10 FAQs every structural engineer hears

To find the right answers, you have to ask the right questions. When it comes to questions about homes and buildings, who better to ask than a structural engineer? Still, you need to know if the answers you get are correct. With that in mind, here are some of the most common questions every structural engineer hears and how the top-quality pros should respond.

1 – What, exactly, does a structural engineer do?

Structural engineers specialize in determining the integrity of a home or building. They evaluate problems and establish solutions. A building or home must withstand numerous factors throughout its lifetime. Weather, gravity and the pressure that a structure affects upon itself can all lead to major consequences if it cannot endure against these forces. In the event that something goes wrong, you need to call a structural engineer. These are licensed professionals educated about the physics, materials and calculations that can affect how a structure will hold up under various conditions. They can determine the strength, durability and safety of a structure. This usually includes the building as well as related structures such as retaining walls, garages and new additions. If damage has been done and repairs are needed, a structural engineer will give you an objective breakdown of the issue and recommend the appropriate next steps. Most importantly, a structural engineer can help allay your fears. Often, homeowners are told they have structural damage that requires extensive repairs, especially older homes. These reports can come from contractors, inspectors or builders, telling homeowners the work will cost $10,000 or more. Many times, a structural engineer will conduct an impartial, third-party review and determine that while some repairs are necessary, it will be far less than the tens of thousands of dollars in the original estimate.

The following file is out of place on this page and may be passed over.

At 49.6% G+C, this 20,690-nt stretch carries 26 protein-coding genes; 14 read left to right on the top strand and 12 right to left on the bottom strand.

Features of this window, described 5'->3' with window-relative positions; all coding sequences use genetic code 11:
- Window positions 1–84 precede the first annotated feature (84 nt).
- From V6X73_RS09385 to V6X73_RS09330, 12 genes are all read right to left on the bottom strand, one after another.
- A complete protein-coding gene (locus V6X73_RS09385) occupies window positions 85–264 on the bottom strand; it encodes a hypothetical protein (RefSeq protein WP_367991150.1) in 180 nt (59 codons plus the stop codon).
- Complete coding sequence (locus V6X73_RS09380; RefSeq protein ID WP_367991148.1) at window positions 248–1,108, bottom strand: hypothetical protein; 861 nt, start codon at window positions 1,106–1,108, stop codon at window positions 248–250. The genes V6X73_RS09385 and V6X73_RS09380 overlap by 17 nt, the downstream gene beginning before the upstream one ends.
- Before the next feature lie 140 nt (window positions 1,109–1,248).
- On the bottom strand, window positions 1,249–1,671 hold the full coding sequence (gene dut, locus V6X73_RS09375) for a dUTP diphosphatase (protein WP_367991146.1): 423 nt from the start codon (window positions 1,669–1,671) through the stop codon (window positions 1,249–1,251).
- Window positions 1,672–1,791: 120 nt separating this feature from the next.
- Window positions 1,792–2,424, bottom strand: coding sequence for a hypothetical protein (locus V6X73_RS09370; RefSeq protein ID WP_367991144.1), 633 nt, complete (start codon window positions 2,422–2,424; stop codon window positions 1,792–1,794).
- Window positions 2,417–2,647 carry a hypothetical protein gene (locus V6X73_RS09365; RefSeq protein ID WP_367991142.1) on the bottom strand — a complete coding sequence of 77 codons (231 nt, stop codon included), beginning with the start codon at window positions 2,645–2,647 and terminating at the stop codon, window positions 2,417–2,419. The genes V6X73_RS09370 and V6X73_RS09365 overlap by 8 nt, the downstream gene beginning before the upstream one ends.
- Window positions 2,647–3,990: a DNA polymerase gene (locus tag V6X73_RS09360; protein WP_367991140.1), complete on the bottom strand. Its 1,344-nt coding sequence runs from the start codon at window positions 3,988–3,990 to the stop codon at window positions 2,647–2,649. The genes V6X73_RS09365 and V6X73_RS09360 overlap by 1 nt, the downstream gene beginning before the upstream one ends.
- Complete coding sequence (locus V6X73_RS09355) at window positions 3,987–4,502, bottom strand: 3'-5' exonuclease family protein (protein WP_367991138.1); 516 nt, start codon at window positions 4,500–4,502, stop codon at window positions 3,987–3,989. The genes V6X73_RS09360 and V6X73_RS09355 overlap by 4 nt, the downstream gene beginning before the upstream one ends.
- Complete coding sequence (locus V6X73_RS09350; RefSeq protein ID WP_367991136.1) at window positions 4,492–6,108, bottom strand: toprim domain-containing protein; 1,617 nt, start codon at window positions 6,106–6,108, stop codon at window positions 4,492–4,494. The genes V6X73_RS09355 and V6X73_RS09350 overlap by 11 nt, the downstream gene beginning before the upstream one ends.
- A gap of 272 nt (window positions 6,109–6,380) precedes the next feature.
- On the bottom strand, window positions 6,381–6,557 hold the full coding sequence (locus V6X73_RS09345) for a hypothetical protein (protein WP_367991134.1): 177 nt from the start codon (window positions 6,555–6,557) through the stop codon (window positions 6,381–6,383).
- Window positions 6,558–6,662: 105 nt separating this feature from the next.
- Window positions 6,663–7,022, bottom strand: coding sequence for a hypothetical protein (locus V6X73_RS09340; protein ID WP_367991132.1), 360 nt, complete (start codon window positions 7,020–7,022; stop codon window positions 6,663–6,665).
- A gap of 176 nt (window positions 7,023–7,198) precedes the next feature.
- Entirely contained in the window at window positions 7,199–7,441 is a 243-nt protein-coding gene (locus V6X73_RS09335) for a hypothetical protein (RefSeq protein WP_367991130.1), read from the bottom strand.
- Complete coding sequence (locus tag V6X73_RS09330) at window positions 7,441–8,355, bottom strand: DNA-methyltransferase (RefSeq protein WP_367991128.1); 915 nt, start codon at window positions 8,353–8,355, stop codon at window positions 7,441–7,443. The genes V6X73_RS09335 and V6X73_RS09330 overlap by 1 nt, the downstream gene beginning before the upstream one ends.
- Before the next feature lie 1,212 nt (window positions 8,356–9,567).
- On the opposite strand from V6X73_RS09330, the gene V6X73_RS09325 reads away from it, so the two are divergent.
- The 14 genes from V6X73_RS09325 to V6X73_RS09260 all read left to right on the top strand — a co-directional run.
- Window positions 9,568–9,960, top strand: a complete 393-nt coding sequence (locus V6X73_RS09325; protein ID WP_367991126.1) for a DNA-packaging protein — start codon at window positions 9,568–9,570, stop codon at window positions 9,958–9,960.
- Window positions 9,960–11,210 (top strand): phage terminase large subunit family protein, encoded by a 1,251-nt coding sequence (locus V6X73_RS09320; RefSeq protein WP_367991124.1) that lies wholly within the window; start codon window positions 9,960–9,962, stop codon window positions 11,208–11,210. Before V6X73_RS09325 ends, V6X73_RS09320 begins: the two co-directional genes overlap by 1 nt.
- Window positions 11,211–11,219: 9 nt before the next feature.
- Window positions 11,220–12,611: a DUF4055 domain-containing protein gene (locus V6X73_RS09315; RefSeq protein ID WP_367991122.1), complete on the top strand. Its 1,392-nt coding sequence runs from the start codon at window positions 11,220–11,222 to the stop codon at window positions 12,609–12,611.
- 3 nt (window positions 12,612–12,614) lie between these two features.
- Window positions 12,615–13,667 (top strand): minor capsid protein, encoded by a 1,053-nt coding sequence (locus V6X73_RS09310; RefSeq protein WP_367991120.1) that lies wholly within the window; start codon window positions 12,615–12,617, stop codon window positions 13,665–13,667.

2 – There is a crack in my foundation. Should it be repaired?

The foundation is undoubtedly the most vital part of any home or building. A structural engineer can look at the loads transferred and determine the root of the trouble. Load transfer could be the cause but sometimes, it may be a design issue. You might also be facing a drainage problem or too much root growth. He will determine the true cause and advise next steps.

3 – My building was reviewed by a home inspection company. Do I really need a structural engineer, too?

A home inspector is typically a generalist who looks for signs of a potential problem. If they find something of note, they will usually advise you to consult a specialist to look at the issue in depth. A licensed structural engineer will know what to look for. In addition, he will have more knowledge and training on the problem than a home inspector would. Think of it this way: if you had a medical issue, a registered nurse could give you sound advice but for an expert opinion, you would ask a trained physician. Whether buying or selling, it’s crucial to hire your own structural engineering experts.

4 – What structural issues should I be concerned about when remodeling?

In addition to the cost and time commitment of improvement projects, there may be many structural concerns. For example, before removing a wall, you need to know if it is load bearing. You might also want to correct sloped floors or bowed walls in basements. Prior to any significant retrofitting or remodeling project, it’s important to consult a structural engineer. They can make recommendations, conduct a review and keep your newly redesigned structure from falling down around you.